Phone scams are nothing new, and hopefully you already know that an unsolicited call from someone claiming they want to fix your computer is a sure-fire scam. But even if you're aware of these phone scams, it’s easy to be tricked by a new scam specifically targeting Dell customers, where the caller already know all of your personal information.
Starting as far back as July 2014, customers started reporting on the Dell forums that they were receiving cold calls by supposed Dell representatives who knew their their computer’s make, model, serial number and whether the customer had made previous calls to Dell support. The caller claims they’ve detected a computer problem that they offer to fix or say they’re following up on a previous support call. The scammer will try to convince customers to give them access to their computer, at which point the scammers are able to create fake virus alerts. Customers are then tricked into paying for a fake service to have these "viruses" removed.
Even if such calls seem legitimate, claiming to be from Microsoft or another reputable company, you should hang up—there’s simply no company that will cold call you to offer tech support. Even if the unsolicited call doesn’t set off warning bells, there will usually be other signs: the caller won’t know much about your computer or will hassle you for credit card and other personal information that really isn’t needed to offer tech support.\
Dell has warned customers generally against potential scams, but hasn’t notified customers about this highly-targeted variation where the scammer already knows the customer's information. And that leads to the bigger question of how the scammers got access to this information in the first pace?
In an investigation into this issue by Ars Technica, Dell ignored Ars’s questions on whether it had been hacked. If a data breach has exposed Dell customer information, that’s a serious risk for anyone who uses Dell computers. Though state laws vary, all agree that breaches should be reported to customers without unreasonable delay. If this has been happening since 2014 we’re beyond any definition of “reasonable.” Yet it seems unlikely that Dell would ignore the majority of states that have these laws—and face the consequences of doing so—if there was an actual data breach. So what’s really going on here?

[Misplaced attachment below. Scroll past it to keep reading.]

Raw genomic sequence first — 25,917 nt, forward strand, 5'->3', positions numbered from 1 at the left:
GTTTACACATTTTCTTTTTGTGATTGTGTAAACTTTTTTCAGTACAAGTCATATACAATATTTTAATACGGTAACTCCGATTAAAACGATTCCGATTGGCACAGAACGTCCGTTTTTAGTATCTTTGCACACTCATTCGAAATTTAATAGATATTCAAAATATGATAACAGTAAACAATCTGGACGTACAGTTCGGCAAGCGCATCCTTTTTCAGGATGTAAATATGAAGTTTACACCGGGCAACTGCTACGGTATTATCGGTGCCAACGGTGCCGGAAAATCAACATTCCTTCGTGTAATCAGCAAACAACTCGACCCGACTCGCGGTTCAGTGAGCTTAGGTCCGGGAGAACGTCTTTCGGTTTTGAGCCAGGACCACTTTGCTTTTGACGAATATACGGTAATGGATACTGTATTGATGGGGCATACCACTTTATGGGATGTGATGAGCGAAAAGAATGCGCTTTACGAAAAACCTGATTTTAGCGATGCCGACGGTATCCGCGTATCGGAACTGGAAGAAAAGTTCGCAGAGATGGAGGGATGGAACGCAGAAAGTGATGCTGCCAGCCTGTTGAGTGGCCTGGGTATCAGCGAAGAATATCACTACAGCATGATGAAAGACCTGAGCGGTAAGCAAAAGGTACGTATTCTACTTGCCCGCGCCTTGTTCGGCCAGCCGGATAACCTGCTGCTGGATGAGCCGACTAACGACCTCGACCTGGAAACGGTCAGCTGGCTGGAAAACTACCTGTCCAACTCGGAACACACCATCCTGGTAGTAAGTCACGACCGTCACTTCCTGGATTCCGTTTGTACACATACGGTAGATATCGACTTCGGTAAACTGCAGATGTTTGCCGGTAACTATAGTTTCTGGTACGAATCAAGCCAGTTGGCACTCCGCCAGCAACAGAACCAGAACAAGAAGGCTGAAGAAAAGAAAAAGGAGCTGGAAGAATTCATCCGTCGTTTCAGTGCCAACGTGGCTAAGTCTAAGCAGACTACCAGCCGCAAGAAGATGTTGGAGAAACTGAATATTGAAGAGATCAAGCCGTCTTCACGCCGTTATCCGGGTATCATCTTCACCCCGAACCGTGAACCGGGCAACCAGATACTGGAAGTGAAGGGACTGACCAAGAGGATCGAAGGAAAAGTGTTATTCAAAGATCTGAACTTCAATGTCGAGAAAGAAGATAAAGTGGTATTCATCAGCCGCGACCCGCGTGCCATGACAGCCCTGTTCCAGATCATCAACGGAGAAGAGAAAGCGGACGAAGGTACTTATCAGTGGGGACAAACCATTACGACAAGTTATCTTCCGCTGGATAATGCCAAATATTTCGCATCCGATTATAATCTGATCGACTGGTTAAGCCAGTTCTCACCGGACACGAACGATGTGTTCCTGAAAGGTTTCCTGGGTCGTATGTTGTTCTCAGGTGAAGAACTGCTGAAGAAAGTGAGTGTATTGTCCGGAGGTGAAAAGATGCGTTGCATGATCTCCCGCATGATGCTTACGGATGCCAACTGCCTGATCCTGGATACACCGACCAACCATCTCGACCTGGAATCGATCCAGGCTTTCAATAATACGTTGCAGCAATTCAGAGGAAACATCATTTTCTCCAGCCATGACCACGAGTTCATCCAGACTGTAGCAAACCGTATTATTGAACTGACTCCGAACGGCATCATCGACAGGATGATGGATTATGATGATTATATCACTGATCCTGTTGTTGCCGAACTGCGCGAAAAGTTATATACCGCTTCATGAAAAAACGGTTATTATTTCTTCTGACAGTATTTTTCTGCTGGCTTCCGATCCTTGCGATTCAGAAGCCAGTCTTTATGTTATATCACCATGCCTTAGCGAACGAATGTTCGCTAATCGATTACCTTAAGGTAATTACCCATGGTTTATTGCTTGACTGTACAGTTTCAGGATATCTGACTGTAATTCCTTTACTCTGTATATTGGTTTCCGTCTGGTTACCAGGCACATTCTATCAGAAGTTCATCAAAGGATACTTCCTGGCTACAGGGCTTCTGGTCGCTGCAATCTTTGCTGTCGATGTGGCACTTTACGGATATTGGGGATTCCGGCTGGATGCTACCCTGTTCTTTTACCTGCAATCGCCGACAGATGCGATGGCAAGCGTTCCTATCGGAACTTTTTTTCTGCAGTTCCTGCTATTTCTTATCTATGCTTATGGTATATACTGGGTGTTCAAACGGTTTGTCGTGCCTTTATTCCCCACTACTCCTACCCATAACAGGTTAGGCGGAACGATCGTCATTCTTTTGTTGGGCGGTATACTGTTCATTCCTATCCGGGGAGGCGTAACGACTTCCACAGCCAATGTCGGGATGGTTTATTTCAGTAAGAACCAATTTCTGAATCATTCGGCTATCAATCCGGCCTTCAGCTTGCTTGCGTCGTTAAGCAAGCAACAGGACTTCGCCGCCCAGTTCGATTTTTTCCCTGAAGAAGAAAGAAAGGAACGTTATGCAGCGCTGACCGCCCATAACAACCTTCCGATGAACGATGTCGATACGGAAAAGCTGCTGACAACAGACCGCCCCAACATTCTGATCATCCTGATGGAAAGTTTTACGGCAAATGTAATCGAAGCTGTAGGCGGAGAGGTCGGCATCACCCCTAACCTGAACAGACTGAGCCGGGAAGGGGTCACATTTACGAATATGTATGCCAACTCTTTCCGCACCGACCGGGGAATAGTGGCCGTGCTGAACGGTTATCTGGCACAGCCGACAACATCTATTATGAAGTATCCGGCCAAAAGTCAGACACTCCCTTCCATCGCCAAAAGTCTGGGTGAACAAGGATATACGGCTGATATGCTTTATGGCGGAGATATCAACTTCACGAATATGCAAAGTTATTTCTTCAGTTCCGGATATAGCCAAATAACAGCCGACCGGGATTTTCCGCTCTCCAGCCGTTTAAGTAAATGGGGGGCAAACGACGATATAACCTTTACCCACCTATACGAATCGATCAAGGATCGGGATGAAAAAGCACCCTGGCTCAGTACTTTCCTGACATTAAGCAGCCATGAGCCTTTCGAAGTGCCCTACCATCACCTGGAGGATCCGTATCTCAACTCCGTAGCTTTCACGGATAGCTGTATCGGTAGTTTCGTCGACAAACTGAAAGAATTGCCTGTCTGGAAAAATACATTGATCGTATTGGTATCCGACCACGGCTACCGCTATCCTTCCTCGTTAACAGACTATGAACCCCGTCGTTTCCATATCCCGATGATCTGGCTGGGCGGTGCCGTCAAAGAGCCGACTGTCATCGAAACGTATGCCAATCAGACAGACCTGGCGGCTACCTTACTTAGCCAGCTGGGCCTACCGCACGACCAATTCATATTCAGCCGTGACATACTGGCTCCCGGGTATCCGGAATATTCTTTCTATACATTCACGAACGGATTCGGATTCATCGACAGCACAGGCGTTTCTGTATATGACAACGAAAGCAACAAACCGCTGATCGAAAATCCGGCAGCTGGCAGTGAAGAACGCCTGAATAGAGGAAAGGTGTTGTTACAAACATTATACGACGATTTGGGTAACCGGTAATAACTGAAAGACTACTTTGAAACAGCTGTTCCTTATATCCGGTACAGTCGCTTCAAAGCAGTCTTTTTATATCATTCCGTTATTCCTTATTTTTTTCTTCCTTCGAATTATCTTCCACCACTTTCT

Some suggest that the breach may be an inside job, with Dell’s own support technicians pulling customer information and using it to perpetrate these scams. While Ars Technica points out that an issue with the security certificates installed on all new Dells would allow rogue websites to obtain the unique Dell service code of any computer that visited the site. And, once you have this service tag, the Dell Support Site will allow you to access prior support issues, including the information the scammers are using to fool customers.
While we won’t know the truth until Dell makes a clear statement about the affair, one thing is certain: don’t trust unsolicited calls offering to help fix your computer (Dell won’t make support cold calls, with the exception if you’ve signed up for certain premium support services). Even if these callers seem to have legitimate information about you or your computer, you should never trust a cold call. It's always best to hang up and call the company back directly to determine whether the issue is real.
[Image credit: phone scammer calling via Shutterstock]